I know, I know…so much for blogging every day! As it turns out, trying to blog every day during your birthday month is extremely hard! I’ve been super busy and not able to dedicate the proper amount of time to my blog that each post deserves. Even so, I have learned so much about charities, what they do, how they work and why we need to support them.
Yesterday was my birthday, and in honor of that, I am highlighting a charity that DIRECTLY affects the family of one of my bestest friends in the entire world, Kristen.
Picture a typical teenage girl, right around the age of 14. She loves boys, puppies, and sunny days. It’s the day of her favorite cousin’s wedding – a New Year’s Eve wedding! It’s mere hours away from being 2012! She is a junior bridesmaid and gets to get her hair and makeup done along with the rest of the girls! But instead of gabbing and drinking (virgin!) mimosas with her fellow bridesmaids, Kate is sitting, listening to her iPod while an electric vest vibrates her entire torso, shaking her lungs free of thick mucous that could severely inhibit her breathing. She insists that the daily 90 minutes of various treatments really aren’t so bad.
Cystic Fibrosis is an inherited disease that affective the lungs and digestive system. It is a “life-threatening genetic disease that causes mucus to build up and clog some of the organs in the body, particularly the lungs and pancreas. When mucus clogs the lungs, it can make breathing very difficult. The thick mucus also causes bacteria (or germs) to get stuck in the airways, which causes inflammation (or swelling) and infections that lead to lung damage.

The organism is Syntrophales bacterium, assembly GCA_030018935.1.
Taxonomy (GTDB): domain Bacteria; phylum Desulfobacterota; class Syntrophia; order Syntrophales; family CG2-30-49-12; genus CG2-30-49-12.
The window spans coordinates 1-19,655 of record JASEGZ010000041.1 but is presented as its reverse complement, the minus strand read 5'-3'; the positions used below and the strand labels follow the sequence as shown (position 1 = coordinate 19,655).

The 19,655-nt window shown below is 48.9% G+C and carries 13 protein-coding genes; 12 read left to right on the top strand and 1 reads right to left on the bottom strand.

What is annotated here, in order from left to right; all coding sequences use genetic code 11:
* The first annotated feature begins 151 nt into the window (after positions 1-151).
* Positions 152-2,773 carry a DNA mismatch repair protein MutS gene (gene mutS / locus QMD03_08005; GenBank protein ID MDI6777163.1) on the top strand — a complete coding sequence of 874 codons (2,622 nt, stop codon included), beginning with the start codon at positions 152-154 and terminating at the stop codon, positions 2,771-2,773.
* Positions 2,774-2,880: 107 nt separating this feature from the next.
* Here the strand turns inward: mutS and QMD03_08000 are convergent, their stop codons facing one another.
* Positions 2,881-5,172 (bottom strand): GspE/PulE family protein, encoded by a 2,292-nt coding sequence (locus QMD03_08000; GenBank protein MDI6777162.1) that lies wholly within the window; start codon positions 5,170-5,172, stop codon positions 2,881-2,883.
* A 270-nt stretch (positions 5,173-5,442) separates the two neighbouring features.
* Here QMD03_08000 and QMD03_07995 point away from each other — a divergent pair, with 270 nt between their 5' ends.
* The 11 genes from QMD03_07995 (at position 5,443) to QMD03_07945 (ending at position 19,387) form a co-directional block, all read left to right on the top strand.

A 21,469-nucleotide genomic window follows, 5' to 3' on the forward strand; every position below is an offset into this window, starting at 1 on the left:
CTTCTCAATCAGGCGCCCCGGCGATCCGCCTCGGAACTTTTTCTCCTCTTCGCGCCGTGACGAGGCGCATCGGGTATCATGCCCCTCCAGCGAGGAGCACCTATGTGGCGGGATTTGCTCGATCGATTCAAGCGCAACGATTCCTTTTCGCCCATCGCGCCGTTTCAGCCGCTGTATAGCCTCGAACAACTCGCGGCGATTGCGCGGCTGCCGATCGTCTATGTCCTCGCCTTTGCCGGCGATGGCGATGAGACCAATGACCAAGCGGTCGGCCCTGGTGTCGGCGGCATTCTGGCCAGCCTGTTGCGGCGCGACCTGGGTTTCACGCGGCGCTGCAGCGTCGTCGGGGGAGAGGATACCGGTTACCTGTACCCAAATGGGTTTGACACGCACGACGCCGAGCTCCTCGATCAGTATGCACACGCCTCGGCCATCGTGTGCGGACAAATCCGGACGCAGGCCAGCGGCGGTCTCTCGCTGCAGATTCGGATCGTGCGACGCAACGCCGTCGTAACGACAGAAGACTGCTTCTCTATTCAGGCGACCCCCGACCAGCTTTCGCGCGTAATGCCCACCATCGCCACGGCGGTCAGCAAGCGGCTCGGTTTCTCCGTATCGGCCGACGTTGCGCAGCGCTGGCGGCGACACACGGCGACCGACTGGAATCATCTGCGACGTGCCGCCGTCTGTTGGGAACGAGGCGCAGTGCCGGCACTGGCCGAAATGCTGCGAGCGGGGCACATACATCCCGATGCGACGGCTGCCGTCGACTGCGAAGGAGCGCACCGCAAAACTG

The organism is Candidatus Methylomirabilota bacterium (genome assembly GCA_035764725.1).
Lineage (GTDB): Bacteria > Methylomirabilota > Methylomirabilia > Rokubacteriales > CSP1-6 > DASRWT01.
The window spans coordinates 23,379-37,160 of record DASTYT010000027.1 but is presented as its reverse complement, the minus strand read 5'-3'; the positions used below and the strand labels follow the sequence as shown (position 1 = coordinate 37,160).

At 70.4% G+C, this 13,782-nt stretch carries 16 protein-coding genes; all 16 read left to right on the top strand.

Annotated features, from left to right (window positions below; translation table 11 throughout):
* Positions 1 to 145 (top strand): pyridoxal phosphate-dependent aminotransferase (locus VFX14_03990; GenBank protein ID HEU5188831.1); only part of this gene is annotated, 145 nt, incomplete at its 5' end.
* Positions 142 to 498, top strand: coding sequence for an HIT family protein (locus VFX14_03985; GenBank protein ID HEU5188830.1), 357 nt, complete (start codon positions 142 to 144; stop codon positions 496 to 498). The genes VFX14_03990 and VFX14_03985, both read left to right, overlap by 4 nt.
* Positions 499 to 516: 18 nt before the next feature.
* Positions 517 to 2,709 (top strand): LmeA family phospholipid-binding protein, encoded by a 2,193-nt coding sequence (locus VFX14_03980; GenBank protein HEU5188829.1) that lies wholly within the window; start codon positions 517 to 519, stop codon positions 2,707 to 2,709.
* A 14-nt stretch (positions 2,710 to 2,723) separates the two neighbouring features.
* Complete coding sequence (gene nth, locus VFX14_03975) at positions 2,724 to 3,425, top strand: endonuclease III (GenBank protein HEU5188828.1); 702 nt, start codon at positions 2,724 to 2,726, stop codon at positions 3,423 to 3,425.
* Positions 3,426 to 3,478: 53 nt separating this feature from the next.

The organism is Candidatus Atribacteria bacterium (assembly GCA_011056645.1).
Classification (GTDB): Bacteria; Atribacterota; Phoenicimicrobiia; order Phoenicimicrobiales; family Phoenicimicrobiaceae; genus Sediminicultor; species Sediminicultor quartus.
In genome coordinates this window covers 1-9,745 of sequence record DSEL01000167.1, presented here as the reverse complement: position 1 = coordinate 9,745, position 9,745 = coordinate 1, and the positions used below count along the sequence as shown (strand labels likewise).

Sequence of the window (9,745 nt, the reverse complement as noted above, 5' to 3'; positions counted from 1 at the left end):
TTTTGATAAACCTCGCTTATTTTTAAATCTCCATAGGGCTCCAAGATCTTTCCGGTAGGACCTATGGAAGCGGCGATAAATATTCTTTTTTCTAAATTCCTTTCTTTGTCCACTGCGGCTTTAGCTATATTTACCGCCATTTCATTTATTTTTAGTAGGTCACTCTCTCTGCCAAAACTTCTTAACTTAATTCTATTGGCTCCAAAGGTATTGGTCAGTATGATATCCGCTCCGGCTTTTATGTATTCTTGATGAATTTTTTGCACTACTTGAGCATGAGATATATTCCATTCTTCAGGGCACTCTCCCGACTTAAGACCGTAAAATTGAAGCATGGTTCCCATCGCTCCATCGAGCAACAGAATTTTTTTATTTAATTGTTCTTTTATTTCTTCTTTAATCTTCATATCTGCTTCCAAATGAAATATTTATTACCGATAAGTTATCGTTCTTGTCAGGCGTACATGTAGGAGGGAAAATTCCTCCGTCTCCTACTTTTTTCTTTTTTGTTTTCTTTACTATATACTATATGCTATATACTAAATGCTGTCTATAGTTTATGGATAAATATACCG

Mucus also can block the digestive tract and pancreas. The mucus stops digestive enzymes from getting to the intestines. The body needs these enzymes to break down food, which provides important nutrients to help people grow and stay healthy. People with cystic fibrosis often need to replace these enzymes with medicine they take with their meals and snacks, which helps them digest food and get proper nutrition.“
When it comes to “getting” CF, it is all in your genes. When I asked Kristen about this, she said “It’s a basic Punnett Square!” My verbal response was “Oh yeah! I remember that from high school biology! Totally. Got it.” My inner response was, “Uhhh….I know I remember learning that, buuutttt….what?” So, if you’re like me and don’t exactly remember 10th grade biology, here ya go:
A Basic Punnett Square for CF:
How this can be interpreted (blonde version):
C- normal allele
c- allele with CF mutation
In this example, each child would have:
25% chance of being unaffected with Cystic Fibrosis (CC)
50% chance of being a carrier of Cystic Fibrosis (Cc)
25% chance of being affected with Cystic Fibrosis (cc)
Because of the thick mucous, Kate has to work harder than her field hockey teammates just to be able to breathe, let alone breathe deeply while exercising. But does that stop her? Hell no.